Before the world knew her as Marilyn Monroe, she went through life as Norma Jeane Mortenson. Norma met photographer Andre de Dienes in 1945, and as lovers they went on to travel to Malibu together a year later. There, the 20-year-old and completely inexperienced Norma posed for his camera in a blanket and without makeup.
These rare black and white photographs of Marilyn on Malibu beach were accompanied with the text below:
“She was twenty and had never experienced the intoxication of success, yet already there was a shadow over her radiance, in her laughter.
One day when we were relaxing on the beach between photo sessions, I decided to capture some new expressions I had glimpsed on Marilyn’s face. Getting her in close-up, I asked her to react instinctively, without giving herself time to think, to the words happiness, surprise, reflection, doubt, peace of mind, sadness, self-torment… and death. When I said ‘death’ she took hold of the folded dark-cloth and covered her head with it.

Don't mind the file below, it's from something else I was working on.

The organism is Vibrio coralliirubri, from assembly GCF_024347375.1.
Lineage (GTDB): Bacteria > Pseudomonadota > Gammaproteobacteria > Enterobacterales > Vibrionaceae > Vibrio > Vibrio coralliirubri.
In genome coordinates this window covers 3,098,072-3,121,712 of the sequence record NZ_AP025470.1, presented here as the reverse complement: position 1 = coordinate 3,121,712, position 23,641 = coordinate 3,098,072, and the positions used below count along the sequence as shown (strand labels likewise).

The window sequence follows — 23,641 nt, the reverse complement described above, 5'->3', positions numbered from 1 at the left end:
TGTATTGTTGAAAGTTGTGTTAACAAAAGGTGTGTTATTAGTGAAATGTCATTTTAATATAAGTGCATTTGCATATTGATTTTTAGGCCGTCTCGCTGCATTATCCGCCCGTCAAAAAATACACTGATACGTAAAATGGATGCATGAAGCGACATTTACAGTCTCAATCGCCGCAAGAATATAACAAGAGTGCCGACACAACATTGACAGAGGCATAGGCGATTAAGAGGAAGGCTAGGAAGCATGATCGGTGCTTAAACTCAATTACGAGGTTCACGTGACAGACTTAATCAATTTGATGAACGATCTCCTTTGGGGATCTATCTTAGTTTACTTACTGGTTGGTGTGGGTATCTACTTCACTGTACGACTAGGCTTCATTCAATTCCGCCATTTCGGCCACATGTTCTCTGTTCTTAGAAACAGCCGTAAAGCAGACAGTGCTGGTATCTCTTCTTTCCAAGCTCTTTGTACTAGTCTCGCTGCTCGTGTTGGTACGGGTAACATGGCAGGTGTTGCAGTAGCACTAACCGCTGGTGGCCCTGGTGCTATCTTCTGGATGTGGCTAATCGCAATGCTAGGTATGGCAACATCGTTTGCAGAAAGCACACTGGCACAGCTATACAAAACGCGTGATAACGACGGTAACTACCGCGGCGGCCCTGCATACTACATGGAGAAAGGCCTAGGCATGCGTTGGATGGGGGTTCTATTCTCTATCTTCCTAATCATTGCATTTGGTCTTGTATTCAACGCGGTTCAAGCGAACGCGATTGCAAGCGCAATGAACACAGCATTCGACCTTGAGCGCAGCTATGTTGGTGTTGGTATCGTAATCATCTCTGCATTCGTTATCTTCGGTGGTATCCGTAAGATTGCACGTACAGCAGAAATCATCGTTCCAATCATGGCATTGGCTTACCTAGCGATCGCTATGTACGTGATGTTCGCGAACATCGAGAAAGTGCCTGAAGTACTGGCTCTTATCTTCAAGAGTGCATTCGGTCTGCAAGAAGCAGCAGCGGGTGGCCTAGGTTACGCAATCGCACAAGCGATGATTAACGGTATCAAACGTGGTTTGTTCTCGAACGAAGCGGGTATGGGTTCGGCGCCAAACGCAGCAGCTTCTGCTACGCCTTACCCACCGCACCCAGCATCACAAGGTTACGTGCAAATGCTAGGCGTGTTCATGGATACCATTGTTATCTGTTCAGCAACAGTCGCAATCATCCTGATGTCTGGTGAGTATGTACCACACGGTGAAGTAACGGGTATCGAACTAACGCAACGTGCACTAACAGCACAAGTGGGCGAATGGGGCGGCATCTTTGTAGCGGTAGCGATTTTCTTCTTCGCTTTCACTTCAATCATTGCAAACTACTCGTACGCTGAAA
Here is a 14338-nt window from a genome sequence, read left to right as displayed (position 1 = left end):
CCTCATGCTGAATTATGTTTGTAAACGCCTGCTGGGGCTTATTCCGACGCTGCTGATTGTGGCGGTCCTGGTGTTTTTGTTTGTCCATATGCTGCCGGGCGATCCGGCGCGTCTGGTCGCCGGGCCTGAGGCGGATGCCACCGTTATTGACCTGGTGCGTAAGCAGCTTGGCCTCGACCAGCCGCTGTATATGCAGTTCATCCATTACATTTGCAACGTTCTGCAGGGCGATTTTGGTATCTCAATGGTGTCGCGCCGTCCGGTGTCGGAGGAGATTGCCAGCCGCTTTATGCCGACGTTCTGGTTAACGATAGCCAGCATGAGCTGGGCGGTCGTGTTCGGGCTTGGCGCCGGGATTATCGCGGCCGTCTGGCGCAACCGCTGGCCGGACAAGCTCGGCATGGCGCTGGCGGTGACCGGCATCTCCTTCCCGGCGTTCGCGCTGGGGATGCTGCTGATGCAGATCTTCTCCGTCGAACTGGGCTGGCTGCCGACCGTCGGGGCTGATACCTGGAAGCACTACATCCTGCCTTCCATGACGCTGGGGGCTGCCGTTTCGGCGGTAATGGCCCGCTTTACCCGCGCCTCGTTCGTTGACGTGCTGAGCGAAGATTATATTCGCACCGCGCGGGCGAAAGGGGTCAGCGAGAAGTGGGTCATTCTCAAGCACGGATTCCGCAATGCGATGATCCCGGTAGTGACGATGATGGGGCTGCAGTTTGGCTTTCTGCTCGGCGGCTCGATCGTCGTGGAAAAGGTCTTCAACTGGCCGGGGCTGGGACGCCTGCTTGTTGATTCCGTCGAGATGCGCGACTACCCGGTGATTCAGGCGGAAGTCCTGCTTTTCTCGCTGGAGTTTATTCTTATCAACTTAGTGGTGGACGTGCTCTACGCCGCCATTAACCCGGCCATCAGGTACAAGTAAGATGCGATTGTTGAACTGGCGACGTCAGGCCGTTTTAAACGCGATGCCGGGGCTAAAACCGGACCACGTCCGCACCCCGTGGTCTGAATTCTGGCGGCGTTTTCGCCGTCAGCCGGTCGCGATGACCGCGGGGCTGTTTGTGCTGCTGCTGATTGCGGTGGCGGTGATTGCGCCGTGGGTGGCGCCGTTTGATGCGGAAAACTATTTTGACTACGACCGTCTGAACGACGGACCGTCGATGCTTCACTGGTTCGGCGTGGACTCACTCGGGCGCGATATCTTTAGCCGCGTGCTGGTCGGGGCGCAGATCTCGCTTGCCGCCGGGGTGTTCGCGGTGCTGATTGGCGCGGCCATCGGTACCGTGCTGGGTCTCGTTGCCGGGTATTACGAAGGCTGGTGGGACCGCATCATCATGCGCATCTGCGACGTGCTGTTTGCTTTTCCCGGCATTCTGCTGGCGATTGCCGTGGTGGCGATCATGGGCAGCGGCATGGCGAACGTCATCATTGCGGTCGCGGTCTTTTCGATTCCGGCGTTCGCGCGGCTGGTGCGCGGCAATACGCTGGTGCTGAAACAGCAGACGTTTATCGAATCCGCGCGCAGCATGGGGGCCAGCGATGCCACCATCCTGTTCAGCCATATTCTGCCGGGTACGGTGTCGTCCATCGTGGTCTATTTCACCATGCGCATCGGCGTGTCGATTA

Death to her was blackness, nothingness. I tried to coax another reaction from her. Death might be a beginning, the hope of an everlasting light.
She shook her head: ‘That’s what death is for me.’ She turned towards me, her face set and despairing, eyes dulled, her mouth suddenly bereft of colour. To her, death was the end of everything.” – André de Dienes
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